Creating a Simple Logic Device

Discussion in 'Homework Help' started by hughesy603, Oct 15, 2015.

  1. hughesy603

    Thread Starter New Member

    Oct 15, 2015
    For my electronics course at my University, I have to create a simple logic device to show my Professor (this may seem very elementary to some of you, so I apologize in advance, but I am just getting started in EE).

    This circuit is supposed to have two buttons and an LED. When either one of the buttons is pressed, the LED turns on. If neither or both of the buttons are pressed simultaneously, the LED stays off.

    The components I can use are: SPST or SPDT buttons, resistors, transistors, diodes and an LED. Also, I can supply any sort of power I need to the circuit.

    I am having trouble designing a circuit diagram for this because I am confused as to how the SPST / SPDT buttons function; namely, which prongs direct the flow of current when pressed or not pressed. I have to be able to recreate this design on a breadboard with wiring clear enough for troubleshooting.

    I appreciate any sort of help on how to get started on this design. Thanks all!
  2. blocco a spirale

    AAC Fanatic!

    Jun 18, 2008
    SPST and SPDT are not complicated, just google them...

    Momentary switches are usually shown in there normal i.e. not pressed state:

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  3. InspectorGadget

    Active Member

    Nov 5, 2010
    The SPDT switch has a common (on the left in blocco's image above) and two other contacts. In the case of a momentary pushbutton, they'd be labeled normally-closed or "NC" for the top right terminal, and normally-open or "NO" on the bottom-right terminal. When you push the button, the diagonal line switches from having the Common connect to the Normally Closed terminal on the top-right to having the Common connect to the Normally-Open terminal on the bottom-right.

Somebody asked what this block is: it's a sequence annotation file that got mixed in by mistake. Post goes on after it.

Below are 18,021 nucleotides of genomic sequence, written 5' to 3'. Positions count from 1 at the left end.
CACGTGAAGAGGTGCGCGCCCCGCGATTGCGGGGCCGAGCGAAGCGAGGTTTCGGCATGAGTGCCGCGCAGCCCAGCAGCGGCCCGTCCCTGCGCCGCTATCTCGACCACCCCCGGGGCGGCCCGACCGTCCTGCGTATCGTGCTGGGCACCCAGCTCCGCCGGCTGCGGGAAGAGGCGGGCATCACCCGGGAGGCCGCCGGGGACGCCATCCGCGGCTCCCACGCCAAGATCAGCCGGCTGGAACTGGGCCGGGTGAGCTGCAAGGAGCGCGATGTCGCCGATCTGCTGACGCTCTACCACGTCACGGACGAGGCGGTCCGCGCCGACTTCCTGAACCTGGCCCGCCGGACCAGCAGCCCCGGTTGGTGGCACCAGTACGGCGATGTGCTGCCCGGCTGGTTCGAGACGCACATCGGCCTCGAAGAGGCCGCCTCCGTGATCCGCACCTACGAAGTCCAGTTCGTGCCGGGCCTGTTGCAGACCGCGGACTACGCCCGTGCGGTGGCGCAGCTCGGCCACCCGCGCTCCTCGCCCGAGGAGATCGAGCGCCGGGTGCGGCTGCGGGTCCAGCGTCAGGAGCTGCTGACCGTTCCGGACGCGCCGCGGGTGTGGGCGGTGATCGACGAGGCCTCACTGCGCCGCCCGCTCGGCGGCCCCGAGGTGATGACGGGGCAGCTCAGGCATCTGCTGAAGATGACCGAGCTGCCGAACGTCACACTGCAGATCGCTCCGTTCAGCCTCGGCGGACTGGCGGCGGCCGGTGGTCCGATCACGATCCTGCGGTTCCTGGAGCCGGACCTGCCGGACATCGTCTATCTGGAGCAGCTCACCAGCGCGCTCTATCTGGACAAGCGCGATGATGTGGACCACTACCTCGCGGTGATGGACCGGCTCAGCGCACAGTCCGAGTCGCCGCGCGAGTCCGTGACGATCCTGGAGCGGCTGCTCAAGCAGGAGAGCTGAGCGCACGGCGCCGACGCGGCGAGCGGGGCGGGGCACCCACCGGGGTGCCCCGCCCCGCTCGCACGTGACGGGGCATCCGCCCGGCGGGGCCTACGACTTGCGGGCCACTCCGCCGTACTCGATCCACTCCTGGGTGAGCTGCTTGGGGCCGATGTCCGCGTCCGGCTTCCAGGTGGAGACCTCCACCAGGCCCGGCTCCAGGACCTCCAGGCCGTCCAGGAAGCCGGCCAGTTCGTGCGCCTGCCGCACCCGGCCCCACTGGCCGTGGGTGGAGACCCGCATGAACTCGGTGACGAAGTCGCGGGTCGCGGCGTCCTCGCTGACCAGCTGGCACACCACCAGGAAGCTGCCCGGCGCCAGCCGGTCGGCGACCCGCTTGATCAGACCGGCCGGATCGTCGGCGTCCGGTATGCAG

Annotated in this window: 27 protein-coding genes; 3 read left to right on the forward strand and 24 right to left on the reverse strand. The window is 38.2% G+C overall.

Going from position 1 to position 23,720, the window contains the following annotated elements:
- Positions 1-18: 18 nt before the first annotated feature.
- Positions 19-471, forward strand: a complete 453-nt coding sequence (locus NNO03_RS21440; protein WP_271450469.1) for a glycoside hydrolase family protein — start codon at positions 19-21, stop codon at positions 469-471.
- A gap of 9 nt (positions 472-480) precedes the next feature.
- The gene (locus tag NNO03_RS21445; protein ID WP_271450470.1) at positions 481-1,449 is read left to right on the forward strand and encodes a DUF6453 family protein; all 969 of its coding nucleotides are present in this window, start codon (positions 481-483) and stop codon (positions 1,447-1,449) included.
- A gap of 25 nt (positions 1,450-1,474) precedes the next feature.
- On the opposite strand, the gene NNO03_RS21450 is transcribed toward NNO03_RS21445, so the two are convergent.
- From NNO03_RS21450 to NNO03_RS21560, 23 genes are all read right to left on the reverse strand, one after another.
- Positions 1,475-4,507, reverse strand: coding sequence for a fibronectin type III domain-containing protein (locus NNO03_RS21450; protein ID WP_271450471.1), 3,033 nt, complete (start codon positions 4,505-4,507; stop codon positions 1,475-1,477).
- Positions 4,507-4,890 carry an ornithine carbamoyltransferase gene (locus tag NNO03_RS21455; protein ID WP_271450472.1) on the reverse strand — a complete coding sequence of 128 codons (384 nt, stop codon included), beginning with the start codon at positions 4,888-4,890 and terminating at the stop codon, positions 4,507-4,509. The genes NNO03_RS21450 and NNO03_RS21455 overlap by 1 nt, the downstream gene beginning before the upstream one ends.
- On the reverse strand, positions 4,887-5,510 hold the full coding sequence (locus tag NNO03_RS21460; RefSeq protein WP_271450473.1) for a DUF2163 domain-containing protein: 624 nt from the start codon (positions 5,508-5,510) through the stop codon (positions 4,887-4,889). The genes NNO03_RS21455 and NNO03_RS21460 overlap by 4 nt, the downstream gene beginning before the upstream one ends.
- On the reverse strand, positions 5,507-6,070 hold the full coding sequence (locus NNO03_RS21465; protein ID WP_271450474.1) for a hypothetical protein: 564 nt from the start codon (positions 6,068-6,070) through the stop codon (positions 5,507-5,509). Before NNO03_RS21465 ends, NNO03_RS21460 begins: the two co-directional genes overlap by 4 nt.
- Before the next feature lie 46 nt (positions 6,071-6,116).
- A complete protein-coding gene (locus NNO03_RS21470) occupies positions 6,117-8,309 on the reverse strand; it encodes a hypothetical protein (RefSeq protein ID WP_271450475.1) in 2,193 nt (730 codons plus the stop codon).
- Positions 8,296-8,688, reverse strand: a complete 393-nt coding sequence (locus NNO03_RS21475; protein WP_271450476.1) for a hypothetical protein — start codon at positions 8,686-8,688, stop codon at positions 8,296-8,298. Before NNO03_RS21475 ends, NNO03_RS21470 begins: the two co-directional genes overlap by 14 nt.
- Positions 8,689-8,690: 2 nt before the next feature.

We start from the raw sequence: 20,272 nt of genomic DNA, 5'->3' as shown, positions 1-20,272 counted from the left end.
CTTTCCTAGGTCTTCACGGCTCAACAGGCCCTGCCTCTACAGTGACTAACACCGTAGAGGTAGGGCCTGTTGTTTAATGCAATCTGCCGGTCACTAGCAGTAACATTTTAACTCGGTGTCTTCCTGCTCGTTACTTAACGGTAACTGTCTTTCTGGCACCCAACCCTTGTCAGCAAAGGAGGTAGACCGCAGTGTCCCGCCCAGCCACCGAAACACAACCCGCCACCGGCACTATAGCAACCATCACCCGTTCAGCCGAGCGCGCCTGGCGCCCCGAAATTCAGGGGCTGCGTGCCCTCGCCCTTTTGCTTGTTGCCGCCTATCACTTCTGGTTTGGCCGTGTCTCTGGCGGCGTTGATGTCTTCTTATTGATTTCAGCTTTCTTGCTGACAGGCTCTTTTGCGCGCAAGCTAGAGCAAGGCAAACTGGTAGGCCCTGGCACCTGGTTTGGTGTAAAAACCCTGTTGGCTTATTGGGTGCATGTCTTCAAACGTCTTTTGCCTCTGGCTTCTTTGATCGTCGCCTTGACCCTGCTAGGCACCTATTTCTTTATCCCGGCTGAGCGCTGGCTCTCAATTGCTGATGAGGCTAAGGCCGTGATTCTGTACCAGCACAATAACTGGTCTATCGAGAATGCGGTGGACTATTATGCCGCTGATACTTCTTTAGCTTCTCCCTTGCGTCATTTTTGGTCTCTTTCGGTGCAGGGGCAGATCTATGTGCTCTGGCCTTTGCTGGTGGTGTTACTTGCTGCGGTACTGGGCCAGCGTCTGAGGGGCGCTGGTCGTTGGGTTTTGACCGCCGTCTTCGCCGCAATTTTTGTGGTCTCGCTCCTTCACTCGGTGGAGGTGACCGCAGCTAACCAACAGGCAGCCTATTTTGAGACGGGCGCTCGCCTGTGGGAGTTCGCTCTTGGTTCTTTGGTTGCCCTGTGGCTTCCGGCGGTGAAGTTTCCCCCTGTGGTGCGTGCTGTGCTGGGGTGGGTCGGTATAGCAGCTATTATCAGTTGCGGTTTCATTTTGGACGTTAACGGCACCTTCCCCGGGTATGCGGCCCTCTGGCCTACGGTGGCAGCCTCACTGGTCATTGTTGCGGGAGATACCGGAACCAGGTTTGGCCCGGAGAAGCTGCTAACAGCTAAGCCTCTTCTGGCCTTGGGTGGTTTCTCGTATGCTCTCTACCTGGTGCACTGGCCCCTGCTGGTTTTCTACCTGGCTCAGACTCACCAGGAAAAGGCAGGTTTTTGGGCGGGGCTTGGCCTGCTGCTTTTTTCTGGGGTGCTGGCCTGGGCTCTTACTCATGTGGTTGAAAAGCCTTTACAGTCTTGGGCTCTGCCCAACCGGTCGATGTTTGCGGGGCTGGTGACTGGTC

You can do the exercise you described entirely with two SPDT pushbuttons. It's like a so-called "3-way light circuit" in the home where you have two different wall switches at either end of a hallway both operating the light in the hall. It's a basic exclusive-or function.
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  4. Bernard

    AAC Fanatic!

    Aug 7, 2008
    Draw two SPDT switches, Connect + 5V to one common & a 100 ohm resistor in series with a white LED to other common & - (supply return). LED cathode toward - V supply. Now see how to connect remaining terminals to accomplish the task.
  5. panic mode

    Senior Member

    Oct 10, 2011
    asside from analysing and discussing their operation, there is a more direct approach - buy them and play with them.
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  6. GopherT

    AAC Fanatic!

    Nov 23, 2012
    That would be like going outside to check the weather! It seems like you are trying to put google out of business.
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  7. WBahn


    Mar 31, 2012
    As suggested already, look up what a three-way light circuit is in house wiring and be sure that you understand how it does what it does. Then apply that understanding to your problem.
    InspectorGadget likes this.